These days, we often hear it said that it’s beneficial for fathers to get involved in parenting. But while many countries are embracing more flexible work schedules, many employees are working for longer hours, in both Japan and the United States, for instance. Perhaps many fathers (and working mothers too) are wondering whether they can get involved in parenting on top of long hours of work, and how much they can manage.
TIME TO REVIEW TRADITIONAL ROLES?
In the past, fathers have typically tended to work outside home while mothers stayed at home looking after the household and the children.
However, times are changing. And the research over the last 20-30 years has confirmed the positive effects of fathers’ involvement in parenting on children’s development. Many studies have found that children who grow up in a family where fathers actively participate in parenting are more likely to develop better language, social and relationship skills.
Especially for boys, fathers who appropriately interact can be important role models. Some studies have found that it doesn’t matter whether the father figure is the biological father, or whether they live with their child full-time; they still have an important role to play in their child’s development. Overall, it’s been well established that it’s good for kids to have “a father figure” who is positively involved in their life.
“BUT I WORK LONG HOURS”
So what does it really mean to “actively get involved in parenting”? It is not so much about how long you spend with your child. It’s more about ‘quality’ – what you talk about with your child, how you interact with your child, etc. For example, when you help your child have a bath, do simply tell them to do as they’re asked? Perhaps you ask them about their day, or play a fun game with them in the bath to help them enjoy their bath time? Through such interactions, children get the message that their parents are interested in their lives and think they are important, which leads to the child developing self-confidence and self-esteem.
IT GOES WITHOUT SAYING…
…but we’ll say it anyway. Involvement of fathers in parenting is beneficial for mothers as well. Parenting is an ongoing task, and it requires patience and energy from parents. Especially when the child is very young, they need constant supervision, so it’s a very challenging and physically demanding time for parents. A common struggle is finding time even to go to the toilet! And it’s not uncommon for parents I’ve talked to in Japan to feel physically and mentally exhausted spending most of their day with young children one-on-one, with very little or no adult conversation.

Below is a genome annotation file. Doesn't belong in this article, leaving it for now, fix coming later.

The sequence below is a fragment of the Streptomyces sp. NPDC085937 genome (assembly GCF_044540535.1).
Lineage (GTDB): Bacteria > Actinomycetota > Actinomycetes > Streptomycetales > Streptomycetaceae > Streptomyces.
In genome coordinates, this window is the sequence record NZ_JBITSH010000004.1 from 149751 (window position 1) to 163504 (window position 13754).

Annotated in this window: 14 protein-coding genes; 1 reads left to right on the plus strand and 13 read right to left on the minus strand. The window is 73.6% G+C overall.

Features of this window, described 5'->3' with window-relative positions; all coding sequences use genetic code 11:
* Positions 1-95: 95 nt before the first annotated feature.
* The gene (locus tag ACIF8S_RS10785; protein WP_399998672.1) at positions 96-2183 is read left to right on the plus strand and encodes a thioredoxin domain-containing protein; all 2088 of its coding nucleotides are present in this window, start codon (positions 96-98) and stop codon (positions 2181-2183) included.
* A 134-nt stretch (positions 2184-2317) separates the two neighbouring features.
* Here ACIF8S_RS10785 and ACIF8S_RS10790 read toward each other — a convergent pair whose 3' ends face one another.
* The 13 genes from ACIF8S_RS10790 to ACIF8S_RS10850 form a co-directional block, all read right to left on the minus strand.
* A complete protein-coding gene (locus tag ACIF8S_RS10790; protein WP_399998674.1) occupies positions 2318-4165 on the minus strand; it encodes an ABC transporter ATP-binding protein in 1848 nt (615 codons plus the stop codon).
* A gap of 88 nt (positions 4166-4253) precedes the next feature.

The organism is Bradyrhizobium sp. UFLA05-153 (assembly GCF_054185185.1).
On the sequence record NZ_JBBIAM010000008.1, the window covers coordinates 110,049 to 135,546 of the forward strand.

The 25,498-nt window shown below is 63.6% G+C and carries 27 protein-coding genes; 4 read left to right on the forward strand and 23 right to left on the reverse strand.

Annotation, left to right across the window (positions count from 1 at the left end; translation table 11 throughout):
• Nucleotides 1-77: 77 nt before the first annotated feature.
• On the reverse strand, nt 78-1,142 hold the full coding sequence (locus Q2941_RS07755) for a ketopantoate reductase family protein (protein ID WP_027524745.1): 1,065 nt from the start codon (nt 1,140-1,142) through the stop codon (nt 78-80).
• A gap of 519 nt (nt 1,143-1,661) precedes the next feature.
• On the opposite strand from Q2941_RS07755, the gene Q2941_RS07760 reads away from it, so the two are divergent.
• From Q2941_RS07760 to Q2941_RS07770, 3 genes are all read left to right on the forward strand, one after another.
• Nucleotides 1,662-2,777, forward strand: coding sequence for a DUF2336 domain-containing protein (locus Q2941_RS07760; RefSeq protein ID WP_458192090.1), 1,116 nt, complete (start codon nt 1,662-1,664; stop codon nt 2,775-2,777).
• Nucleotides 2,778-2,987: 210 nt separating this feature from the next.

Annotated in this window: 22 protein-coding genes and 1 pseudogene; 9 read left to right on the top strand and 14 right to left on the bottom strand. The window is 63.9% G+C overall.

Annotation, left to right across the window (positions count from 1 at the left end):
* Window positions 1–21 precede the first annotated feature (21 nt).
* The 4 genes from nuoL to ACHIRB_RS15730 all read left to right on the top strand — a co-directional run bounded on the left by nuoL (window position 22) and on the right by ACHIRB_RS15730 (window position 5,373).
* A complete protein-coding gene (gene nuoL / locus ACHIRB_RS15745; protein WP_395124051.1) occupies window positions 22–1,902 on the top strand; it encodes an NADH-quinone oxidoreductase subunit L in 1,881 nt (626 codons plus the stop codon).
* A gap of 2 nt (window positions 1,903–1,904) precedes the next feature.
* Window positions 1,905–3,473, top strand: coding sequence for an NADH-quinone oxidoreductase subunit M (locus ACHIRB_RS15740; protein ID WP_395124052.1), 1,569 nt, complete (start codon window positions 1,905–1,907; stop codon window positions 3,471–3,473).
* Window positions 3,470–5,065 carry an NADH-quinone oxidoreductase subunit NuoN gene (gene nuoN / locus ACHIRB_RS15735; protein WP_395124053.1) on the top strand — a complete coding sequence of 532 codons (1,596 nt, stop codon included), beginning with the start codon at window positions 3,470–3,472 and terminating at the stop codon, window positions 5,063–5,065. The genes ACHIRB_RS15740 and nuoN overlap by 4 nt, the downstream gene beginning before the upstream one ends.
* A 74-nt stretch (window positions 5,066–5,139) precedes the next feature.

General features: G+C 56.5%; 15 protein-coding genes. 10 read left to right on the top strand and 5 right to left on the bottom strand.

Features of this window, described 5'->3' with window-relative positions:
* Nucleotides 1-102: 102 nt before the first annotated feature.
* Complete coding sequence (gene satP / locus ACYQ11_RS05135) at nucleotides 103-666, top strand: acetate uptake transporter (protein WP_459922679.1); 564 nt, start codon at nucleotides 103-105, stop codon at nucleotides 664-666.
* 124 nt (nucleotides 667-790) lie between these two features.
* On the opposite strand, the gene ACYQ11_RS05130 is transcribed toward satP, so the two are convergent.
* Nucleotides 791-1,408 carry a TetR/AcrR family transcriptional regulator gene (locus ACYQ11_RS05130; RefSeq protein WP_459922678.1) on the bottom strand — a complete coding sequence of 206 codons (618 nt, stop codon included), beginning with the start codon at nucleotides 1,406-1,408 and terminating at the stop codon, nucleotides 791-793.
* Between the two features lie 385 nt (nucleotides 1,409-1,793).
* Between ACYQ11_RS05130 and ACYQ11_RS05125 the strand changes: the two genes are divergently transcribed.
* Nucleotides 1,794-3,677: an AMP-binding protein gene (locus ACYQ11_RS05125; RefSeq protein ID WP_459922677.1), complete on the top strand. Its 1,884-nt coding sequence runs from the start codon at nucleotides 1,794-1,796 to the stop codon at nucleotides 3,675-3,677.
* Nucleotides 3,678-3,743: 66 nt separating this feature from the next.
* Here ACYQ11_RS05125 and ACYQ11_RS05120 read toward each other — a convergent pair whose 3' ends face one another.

So it’s a huge relief for mothers to have a partner who can share their struggles physically or through conversation, even just a little bit. The number of ‘stay-home dads’ is gradually increasing in Japan as well as other countries, and these dads would also find it helpful to get help from or have conversations with mothers. The important thing is for mothers and fathers to work as a team in raising their child.
WHAT IF PARENTING CAUSES DISAGREEMENT?
Some parents might say: “yes, but my partner and I tend to have arguments because we have different ideas about parenting”. Families in which mums say no to their child but dads say OK (or vice versa) tend to have arguments often. A lot of disagreement between parents about parenting not only increases parental stress levels, but also confuses children about what is appropriate, which could affect their learning of important life skills.
Also, when a child sees their parents argue with each other about parenting, the child may feel guilty because they think their parents are arguing because of them.
So it’s very important for parents to calmly discuss with each other their parenting approaches – not in the heat of the moment, but at another time – and try to be consistent and work as a team. If you’re not sure how you and your partner can be consistent in parenting, or how to get more involved in parenting considering your time constraints, it may be helpful to consult parenting support professionals including Triple P providers to get some tips. You can also ask other working parents how they get involved in parenting.
‘Getting involved in parenting’ might sound like a huge task, especially if you are working. But as we remind parents, it’s about quality not quantity. You can start from small things you can do with your child and build on it.